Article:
A closer look at the twirly device. Once we got the skewers, we would put them into the slots. The handle of the skewer is magnetized, as is the machine, and that's what pulls the skewers along so that they turn over the coals. The more you drink, the more entrancing this machine gets.

It was the only fun we had on the trip, and since we had all been tired before we even went to China, we let loose, drank too much, and didn't get back to the hotel until 3:00 a.m. (a few of the guys stayed out even later and got back at 5:00).

We had a meeting with the director of the movie the next morning, and were quite bleary-eyed and probably exuding the scent of booze from every pore. Sometimes, even if it means less sleep, it's necessary to go all-out and have a good time.

I got home around 9:00 last night and tried to go to sleep, but couldn't. I've still got quite a big sleep deficit to overcome, so I have a feeling that this weekend will be all about catching up on sleep and doing laundry.

The weather in Korea is getting very cool, to the point that I've broken out scarves and the one cardigan that I brought with me. This weekend may also involve sending summer clothes back home and buying some autumn / winter clothing.

My future is very unclear at the moment, as I have an offer from the States that I am debating about, as well as continued discussions with the company in Korea. I'm not sure what the best plan for me would be- stay in Korea? go back home?- and which would be most advantageous to my career. I'm mulling. I have a feeling I need to mull faster.

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Sunday, September 18, 2011

Happy Birthday, 아빠!


Yesterday (in Korea, today in the States) was my father's birthday. I was in Daegu, getting my wits scared out of me by a large green bug (praying mantis?) and my parents are currently on vacation in Canada. We are an international family, including my jetsetting sister.

I miss my family. I can't wait to see them again.

Preparing to go to China, so it's a zoo around here. Better blogging (and pictures from Daegu) once I'm back and rested up. I just wanted to wish Dad a joyous birthday before the 18th is over in North America!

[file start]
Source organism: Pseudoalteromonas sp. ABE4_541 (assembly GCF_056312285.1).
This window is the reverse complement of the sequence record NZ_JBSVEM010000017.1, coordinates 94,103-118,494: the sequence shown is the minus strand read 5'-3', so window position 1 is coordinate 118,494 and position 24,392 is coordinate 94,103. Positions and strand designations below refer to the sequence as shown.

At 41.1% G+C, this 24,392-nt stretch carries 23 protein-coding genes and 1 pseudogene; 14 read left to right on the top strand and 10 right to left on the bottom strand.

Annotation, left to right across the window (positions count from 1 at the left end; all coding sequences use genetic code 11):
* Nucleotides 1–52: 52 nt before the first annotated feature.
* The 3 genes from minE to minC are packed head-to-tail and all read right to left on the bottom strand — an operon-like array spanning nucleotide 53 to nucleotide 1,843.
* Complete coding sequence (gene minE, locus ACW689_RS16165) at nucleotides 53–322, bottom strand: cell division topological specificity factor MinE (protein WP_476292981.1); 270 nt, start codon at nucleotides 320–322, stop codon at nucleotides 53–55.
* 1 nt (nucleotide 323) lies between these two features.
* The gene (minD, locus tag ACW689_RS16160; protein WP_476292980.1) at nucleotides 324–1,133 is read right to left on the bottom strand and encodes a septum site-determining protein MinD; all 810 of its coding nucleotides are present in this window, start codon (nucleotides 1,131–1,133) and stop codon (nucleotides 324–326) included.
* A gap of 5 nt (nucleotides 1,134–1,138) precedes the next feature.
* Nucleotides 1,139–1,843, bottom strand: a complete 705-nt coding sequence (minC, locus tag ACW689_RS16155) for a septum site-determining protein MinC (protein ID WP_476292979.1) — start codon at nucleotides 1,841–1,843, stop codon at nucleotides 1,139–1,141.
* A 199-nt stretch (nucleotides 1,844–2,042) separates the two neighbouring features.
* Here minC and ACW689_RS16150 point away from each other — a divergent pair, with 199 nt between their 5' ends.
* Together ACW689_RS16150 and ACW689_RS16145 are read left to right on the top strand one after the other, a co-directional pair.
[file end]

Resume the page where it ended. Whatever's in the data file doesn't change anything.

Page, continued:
(That photo above is from the subway last night, a wee dog with dyed fur. We saw bottles of pet fur dye in Daegu and were appalled. Figures that I would see an example of it the next day! I thought my dad would laugh at it.)

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Thursday, September 15, 2011

Hectic Weekend

It's about 5:20 a.m. and I just got home. Whew.

Tomorrow (er, today) is a mad dash at work and then a sprint via KTX to Daegu, followed by a late night at work on Sunday (I get back from Daegu on Sunday evening), then a flight to China for a few meetings, one night spent in Beijing, then a flight back to Korea on Wednesday night, probably landing just after midnight on Thursday.

All this to say, blogging will be crappy. Or maybe it won't, but I doubt that.

I've already been told that I probably won't have full access to my GMail account while I'm in China, which is ridiculous and depressing all at the same time.

Now if only I could fall asleep...

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Korean Vanity

Or, the post wherein I outline how much time I waste for vanity's sake.

Koreans are, generally, very concerned with appearance, especially the ladies. Most women that I see have on make-up, have styled their hair, and are wearing outfits, rather than just clothes.

I am probably one of the least put-together women in my office, as I don't wear much jewelry (I really only wear earrings, and only when I remember to put them on), I don't switch out my purse very frequently (there's a girl in my office that has a different purse every single day, depending on what her outfit is), I don't blow out my hair, and I don't wear colored makeup. By "colored makeup," I mean eyeshadow or lipstick. On a daily basis, I have on base makeup (so my skin looks nice), eyeliner, and eyebrow pencil. I sometimes remember to put on blusher. I never wear lipstick, and I only put on eyeshadow twice or three times a year (you know, for all those times I go clubbing).